Thursday, February 25, 2016


The Neminians

G.G. Coulton (1858-1947), From St. Francis to Dante: Translations from the Chronicle of the Franciscan Salimbene; (1221-1288) with Notes and Illustrations from Other Medieval Sources, 2nd ed. (London: David Nutt, 1907), pp. 407-408 (Appendix A, note 13):
A certain Radulfus, about 1290, got it into his head that whenever the word nemo (no man) occurred in Latin writings, it was no mere negation, but referred to a person of that name, whom he proved to be identical with the Son in the Holy Trinity. His own reading (as may well be believed) was small: but he paid monks and clerks to make a collection of such passages, mainly from the Bible, from which he composed a "Sermon upon Nemo" which he dedicated to Cardinal Benedict Caietan, afterwards Boniface VIII. The sermon still exists in different versions, and an adversary assures us that Radulfus founded a sect of Neminians, among whom he names Peter of Limoges. This adversary, Stephanus de S. Georgio, "must have been as great a fool as Radulfus to think of refuting him," as Denifle truly remarks. Here is the beginning of Radulfus's sermon:—"Beloved, God at sundry times and in divers manners spoke in times past to the fathers by the prophets, who preached darkly and with uncertain voice that the Only Begotten Son of God would come to redeem those who sit in darkness and in the shadow of death; but in these last days He speaketh openly by His Holy Scripture, preaching, setting forth, and testifying the most blessed Noman as His own compeer, born before all ages, (as it is written in the 138th Psalm [v. 16], 'days shall be formed, and Noman in them:' that is, He was before the Prophet David himself), yet hitherto unknown to mankind by reason of their sins. But our Lord and Saviour Himself, whose nature it ever is to spare and show pity, and Who never leaves His own unheard, hath taken pity on the people redeemed by His precious blood; and, having removed the old darkness altogether from our eyes, hath vouchsafed to discover to us the precious treasure of this most glorious Noman; that whereas, to our great loss, he hath hitherto been hidden, we may be able henceforth to behold him with the eye of faith. The blessed Noman, therefore, is found in Holy Scripture to be co-eval with God the Father, and in essence most like unto the Son, as not created nor proceeding, but born: wherein this is plainly said by the Psalmist, 'Days shall be formed, and Noman in them.' Afterwards his authority grew deservedly so great that, as though scorning earthly things, he soared with marvellous flight to the highest heaven, as it is written 'Noman hath ascended into heaven.'" And so on, through, "Noman hath seen God," "Noman knoweth the Father," "Noman knoweth the Son," "Noman can do these signs which thou dost," and a long catalogue of similar quotations. Stephanus, in his treatise addressed to the same Cardinal Caietan, takes these quotations one by one, and explains each painfully away: after which he proceeds to confute Eadulfus by a string of counter-quotations from the Decretals: e.g., "Noman sunk in sin," "to Noman did God give easy occasion of sin," "to Noman doth the Church shut her breast when he would fain return:" and he clenches the matter with the triumphant argument that God, Who would have all men saved, would therefore have Noman damned everlastingly: after which he concludes by calling on the secular and religious authorities present at the Provincial Council of Paris to burn these Neminians and their writings. One might be tempted to take it all for an elaborate hoax but for the abundant medieval evidence of the same sort, and for the fact that Stephen's memoir is solemnly filed among the Vatican archives.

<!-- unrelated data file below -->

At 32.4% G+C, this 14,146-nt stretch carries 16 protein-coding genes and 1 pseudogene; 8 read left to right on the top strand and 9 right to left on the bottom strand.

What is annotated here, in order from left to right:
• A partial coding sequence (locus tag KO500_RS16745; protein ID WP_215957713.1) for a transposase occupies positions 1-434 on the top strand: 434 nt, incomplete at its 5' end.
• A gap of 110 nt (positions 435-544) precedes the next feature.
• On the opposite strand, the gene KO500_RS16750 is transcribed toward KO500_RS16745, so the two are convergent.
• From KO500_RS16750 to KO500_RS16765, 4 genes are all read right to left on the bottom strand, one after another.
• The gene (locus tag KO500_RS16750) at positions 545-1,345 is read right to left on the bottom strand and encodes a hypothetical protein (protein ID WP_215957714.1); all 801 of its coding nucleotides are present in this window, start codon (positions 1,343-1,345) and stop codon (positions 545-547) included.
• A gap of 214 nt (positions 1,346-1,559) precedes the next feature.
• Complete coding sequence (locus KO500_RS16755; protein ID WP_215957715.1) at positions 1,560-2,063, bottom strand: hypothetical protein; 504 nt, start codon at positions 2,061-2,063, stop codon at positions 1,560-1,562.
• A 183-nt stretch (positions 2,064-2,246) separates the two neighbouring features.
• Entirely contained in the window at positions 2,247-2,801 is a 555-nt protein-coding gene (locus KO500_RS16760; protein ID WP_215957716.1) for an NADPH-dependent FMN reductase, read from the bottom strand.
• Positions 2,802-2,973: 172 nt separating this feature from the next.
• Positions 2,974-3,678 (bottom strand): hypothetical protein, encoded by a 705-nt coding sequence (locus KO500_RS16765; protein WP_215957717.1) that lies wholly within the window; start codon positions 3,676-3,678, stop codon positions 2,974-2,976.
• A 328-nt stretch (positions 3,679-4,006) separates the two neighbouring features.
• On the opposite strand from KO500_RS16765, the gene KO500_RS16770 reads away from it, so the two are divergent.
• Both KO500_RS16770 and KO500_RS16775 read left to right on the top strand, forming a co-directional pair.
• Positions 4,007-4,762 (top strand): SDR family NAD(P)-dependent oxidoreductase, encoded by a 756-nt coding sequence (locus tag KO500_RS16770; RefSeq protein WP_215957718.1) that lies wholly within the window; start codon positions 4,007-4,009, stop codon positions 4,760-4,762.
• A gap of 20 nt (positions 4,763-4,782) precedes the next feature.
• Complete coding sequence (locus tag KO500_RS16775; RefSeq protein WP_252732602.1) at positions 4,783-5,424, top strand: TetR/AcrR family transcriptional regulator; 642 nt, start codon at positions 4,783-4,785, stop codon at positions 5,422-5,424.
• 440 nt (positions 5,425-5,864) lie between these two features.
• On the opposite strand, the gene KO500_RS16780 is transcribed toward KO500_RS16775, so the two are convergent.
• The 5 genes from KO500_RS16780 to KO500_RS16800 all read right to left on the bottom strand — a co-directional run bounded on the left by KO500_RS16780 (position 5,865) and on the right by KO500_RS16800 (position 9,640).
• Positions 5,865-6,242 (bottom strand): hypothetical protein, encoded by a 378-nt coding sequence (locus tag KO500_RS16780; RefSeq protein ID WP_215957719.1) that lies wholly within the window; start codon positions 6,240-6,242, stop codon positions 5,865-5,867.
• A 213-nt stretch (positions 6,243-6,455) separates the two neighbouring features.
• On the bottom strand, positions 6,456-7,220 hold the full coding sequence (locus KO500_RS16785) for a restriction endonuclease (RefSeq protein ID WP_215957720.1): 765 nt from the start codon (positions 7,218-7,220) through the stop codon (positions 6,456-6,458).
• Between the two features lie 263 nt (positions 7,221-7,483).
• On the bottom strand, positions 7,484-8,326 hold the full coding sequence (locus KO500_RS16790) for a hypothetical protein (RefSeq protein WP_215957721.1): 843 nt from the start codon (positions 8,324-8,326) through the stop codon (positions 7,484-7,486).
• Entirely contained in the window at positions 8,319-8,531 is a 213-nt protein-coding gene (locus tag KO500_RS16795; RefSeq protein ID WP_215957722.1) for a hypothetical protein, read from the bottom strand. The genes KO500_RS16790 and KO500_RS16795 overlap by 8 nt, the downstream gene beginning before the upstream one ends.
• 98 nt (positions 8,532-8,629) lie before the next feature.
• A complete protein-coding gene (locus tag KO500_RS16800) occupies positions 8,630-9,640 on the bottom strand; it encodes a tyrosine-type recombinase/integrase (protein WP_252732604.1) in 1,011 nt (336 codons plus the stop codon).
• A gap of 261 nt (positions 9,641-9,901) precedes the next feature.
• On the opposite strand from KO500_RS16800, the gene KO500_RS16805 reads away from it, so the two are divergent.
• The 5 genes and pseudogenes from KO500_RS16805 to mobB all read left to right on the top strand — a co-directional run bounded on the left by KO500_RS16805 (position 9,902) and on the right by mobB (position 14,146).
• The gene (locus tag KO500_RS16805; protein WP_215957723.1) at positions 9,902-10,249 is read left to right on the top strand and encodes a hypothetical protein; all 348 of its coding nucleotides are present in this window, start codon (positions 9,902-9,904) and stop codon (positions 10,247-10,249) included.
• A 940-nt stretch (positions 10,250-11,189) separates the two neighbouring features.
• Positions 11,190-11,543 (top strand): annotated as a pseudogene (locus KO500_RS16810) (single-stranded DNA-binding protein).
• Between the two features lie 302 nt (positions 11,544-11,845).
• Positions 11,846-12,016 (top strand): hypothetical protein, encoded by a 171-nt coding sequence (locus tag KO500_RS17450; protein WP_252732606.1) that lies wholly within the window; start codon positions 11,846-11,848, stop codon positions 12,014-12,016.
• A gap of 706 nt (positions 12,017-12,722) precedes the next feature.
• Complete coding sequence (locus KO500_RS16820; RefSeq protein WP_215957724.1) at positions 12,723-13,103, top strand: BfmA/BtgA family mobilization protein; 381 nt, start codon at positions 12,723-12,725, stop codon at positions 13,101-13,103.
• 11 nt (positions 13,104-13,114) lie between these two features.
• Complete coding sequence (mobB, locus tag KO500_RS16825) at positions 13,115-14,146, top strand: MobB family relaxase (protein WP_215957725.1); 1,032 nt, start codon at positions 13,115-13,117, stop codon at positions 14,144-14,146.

Thanks to Jim O'Donnell, who writes:
The various lives of Saint Nemo in medieval texts are studied by Martha Bayless in Parody in the Middle Ages: The Latin Tradition (Ann Arbor 1996), where he is discussed pp. 57ff and where texts of various lives of him are given pp. 259-310. The frontispiece of the book shows a picture of the Saint from a sixteenth century printed edition, a blank square with the surrounding Latin: "Sermo pauperis Henrici de sancto Nemine: . . . figura neminis quia nemo in ea depictus" -- "sermon of Henry the pauper concerning Saint Nemo: . . . [this is] an image of no one because no one is depicted in it". When the author submitted a thesis with this illustration to the Cambridge University Library, it was at first rejected because "one of the illustrations is blank". She commented that this just proved that a joke that worked in Cambridge four hundred years ago was still working today.

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